US Army pilot charged in antiquities theft; Dealers in on it, as usual

Active duty helicopter pilot Edward Earle Johnson was charged today with selling 80 antiques stolen from the Ma’adi Museum outside of Cairo.

On September 29, 2002, 370 pre-dynastic artifacts ranging in date from 3,000 to 5,000 BC were stolen from the Ma’adi Museum. Chief Warrant Officer Johnson was deployed to Cairo from February to October of 2002.

In January of 2003, Johnson contacted a Texas art dealer offering to sell him a group of Egyptian antiquities that he claimed he had inherited from his grandfather who had acquired them in Egypt during the 30’s or 40’s. Bummer about him not having a sliver of documentation to support this provenance, of course, but why should that stop an art dealer from buying 90 5,000 year-old Egyptian artifacts for the bargain basement price of $20,000?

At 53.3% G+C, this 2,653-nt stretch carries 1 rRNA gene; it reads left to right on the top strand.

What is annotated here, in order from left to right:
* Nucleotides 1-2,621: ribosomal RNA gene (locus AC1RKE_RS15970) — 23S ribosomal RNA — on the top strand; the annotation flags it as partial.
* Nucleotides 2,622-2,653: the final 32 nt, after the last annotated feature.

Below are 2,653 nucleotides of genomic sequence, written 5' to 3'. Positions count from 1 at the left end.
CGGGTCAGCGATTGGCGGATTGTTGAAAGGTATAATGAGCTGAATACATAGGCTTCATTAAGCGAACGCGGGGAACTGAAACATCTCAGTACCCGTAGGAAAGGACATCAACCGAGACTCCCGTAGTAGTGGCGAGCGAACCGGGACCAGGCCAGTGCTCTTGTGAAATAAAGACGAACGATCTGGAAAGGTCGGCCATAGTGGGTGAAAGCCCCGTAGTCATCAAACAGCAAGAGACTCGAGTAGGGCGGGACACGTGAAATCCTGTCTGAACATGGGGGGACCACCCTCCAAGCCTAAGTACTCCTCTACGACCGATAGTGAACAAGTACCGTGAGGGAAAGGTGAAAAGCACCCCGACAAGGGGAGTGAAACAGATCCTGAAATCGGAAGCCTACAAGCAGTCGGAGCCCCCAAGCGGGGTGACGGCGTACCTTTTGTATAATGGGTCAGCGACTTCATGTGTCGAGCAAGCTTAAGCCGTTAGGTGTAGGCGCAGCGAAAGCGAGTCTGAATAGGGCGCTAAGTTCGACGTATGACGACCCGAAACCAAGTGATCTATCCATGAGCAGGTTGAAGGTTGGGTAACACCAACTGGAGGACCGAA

Nor, heaven forfend, should the unsupported fiction inhibit Christie’s and a bunch of other galleries and collectors in New York, London, Zurich, etc. from purchasing some of the pieces from the dealer, a dealer later discovered by the feds to be an associate of Sotheby’s.

As of January, the feds had recovered 80 of the 90 artifacts Johnson sold. Who knows where the other 260 antiquities stolen from the museum have ended up. Johnson hasn’t been charged with the theft, just with the sale, so that means the feds don’t have much in the way of prosecutable evidence on who actually did the stealing.

God, the antiquities trade is so dirty I could just spit.

Leave a Reply

Your email address will not be published.